Zambian Copperbelt housing projects to use MCR

 Peter Dunckley  

Sister Aggie smiles proudly as she turns to display the first MCR tile produced by her Project. She has volunteered, along with 19 colleagues, to attend a two week training course in MCR Production facilitated by EcoSouth Training Consultant Peter Dunckley.

Her Project has drawn together 50 families from the informal settlement of Kawama, outside the small Copper mining town of Mufulira in Northern Zambia. A Deswos grant enabled the Catholic Diocese of Ndola to organize two Social Housing Projects, one in Kawama and one in Kapishe, 50 km away. Participants have been selected on a non-sectarian basis according to criteria of vulnerability, unemployment, informal sector income below 300 000 Kwatcha/month, good standing in the community and preparedness to undertake voluntary labor in the house construction process.

The grant has enabled members to build a Housing Support Centre, clear land, bring piped water, invest in Hydraform blockmaking machines and MCR production equipment, and will subsidize materials costs for the construction of 50 houses on each of the two sites. Members will pay back the materials subsidies over time to form a revolving fund for ongoing maintenance and more house construction.

As we drive back across the African savannah to Kapisha the full moon is covered by towering rain clouds. Project Co-ordinator, Mr. Lawrence Chimpwen, explains the importance of introducing these low cost technologies. With the depressed Zambian economy dependent on largely foreign owned mining concessions, and most industrial products imported from South Africa, diversification and local economic development are critical to building viable grassroots economies … and to meeting people’s needs for affordable, durable shelter.

The MCR technology must address two needs in these projects, first the need to produce durable roofs for the two clusters of 50 houses … then the need to create livelihoods for project members as their MCR production capacity is commercialized and the projects sell tiles and roofing services to their communities.

Our training program has four objectives : Technology transfer - empowering participants with theoretical and practical competencies to produce quality micro-concrete roof tiles; Operationalizing production capacity – we must leave the two training groups with all the necessary means of production, positioned to commence operational production; Establishing effective competencies at roofing with MCR tiles; and Production and Enterprise management skills transfer – the social organization of production, calculating and projecting raw materials quantities and costs, preparing quotations and marketing the roof tiles and roofing services.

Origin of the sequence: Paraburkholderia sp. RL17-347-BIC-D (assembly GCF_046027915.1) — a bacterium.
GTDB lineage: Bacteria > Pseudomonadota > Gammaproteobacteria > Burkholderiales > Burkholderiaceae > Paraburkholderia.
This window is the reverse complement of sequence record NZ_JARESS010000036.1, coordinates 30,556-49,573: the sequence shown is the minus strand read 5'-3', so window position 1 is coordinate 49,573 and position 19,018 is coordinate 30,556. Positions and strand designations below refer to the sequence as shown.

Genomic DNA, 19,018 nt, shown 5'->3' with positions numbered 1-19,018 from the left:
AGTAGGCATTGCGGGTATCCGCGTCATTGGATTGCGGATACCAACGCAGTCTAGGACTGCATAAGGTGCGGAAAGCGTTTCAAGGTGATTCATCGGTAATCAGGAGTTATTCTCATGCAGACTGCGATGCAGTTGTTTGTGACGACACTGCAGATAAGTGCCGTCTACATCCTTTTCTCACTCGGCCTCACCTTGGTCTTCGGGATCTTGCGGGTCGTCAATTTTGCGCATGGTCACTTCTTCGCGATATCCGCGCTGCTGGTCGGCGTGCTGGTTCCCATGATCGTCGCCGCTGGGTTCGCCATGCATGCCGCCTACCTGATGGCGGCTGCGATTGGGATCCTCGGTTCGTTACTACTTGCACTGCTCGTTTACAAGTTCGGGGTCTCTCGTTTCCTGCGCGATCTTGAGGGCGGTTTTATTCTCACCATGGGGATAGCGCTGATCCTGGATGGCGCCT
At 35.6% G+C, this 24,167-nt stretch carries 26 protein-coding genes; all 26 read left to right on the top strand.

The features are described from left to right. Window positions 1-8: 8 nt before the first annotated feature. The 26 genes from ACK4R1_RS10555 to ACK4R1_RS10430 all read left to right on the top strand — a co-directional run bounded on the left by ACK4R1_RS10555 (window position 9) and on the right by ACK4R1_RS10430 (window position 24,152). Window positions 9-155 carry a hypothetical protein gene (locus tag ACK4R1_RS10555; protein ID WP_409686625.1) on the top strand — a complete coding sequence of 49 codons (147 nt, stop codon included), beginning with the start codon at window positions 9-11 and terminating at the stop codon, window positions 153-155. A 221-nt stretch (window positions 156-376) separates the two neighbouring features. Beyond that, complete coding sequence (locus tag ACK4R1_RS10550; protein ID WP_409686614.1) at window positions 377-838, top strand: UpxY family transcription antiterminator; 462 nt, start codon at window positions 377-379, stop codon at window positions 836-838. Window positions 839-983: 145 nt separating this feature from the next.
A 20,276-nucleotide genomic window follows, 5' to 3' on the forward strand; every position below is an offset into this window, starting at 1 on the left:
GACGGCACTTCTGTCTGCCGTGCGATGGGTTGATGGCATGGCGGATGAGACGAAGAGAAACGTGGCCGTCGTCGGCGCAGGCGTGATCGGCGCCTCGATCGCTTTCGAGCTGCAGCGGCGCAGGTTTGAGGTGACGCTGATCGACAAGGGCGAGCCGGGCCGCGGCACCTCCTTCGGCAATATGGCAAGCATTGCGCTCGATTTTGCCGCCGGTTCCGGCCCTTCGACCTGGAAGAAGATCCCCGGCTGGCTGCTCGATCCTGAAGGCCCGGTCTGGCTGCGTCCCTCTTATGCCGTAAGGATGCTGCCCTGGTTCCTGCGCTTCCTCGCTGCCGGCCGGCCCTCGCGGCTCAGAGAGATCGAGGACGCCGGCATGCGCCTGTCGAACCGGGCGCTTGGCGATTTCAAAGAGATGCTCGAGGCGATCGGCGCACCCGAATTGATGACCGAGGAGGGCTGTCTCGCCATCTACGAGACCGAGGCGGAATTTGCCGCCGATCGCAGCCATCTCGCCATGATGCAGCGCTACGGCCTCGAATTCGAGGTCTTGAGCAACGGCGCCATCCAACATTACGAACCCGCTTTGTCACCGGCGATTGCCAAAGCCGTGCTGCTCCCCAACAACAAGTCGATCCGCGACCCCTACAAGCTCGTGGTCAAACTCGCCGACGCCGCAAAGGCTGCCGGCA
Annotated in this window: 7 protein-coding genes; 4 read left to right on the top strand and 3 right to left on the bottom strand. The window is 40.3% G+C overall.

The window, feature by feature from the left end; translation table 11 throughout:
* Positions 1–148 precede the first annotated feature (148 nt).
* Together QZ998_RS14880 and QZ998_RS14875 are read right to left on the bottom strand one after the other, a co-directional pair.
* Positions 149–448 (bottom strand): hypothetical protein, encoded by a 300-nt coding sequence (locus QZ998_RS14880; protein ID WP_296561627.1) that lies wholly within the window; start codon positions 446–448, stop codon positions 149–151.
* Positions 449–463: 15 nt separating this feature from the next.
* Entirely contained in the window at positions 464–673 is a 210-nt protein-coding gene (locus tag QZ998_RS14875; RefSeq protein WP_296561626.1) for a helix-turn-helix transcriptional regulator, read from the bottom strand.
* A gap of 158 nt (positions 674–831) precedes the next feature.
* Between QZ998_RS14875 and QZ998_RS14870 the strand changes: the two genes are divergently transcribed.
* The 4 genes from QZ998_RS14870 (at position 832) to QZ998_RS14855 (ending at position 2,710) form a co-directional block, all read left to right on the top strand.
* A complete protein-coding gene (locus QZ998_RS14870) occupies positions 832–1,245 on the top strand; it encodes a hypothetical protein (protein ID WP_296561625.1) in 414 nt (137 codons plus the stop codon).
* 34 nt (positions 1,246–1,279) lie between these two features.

It’s a big day, our work is complete. Kawama participants bus into Kapisha in their Sunday best. The Hall is decorated, chairs and tables set out. Cooks have been hard at work over smoking fires and big pots from the early hours, cool drink crates are piled high. Distinguished guests arrive with reporters and the radio station. Soon a happy throng, headed by the District Commissioner and local government officials, winds its way down the dust road to inspect the housing sites, watches participants do a tiling demonstration on the prototype house, and back to the Hall for block and tilemaking demonstrations. The projects and technologies are described and appreciated in a number of speeches interspersed with small plays animating project issues that draw waves of laughter from the audience. Finally people get down to some serious eating and small talk while reporters stalk their targets.

Then many photographs and sad goodbyes before the Kawama bus pulls away and we gather the last pieces of our lives in Kapisha into bags for the journey home.

You are here: Home Past editions Edition #2, March 2004 Zambian Copperbelt housing projects to use MCR

Consultants

Martín Meléndez
Dominican
Civil Engineer
Spanish and English
Microconcrete roofing tiles (MCR), CP 40 (alternative cement), adobe, tapial, burnt clay bricks, social organization, workshop planning for MCR and alternative cement, setup and implementation of housing projects, disaster prevention in construction

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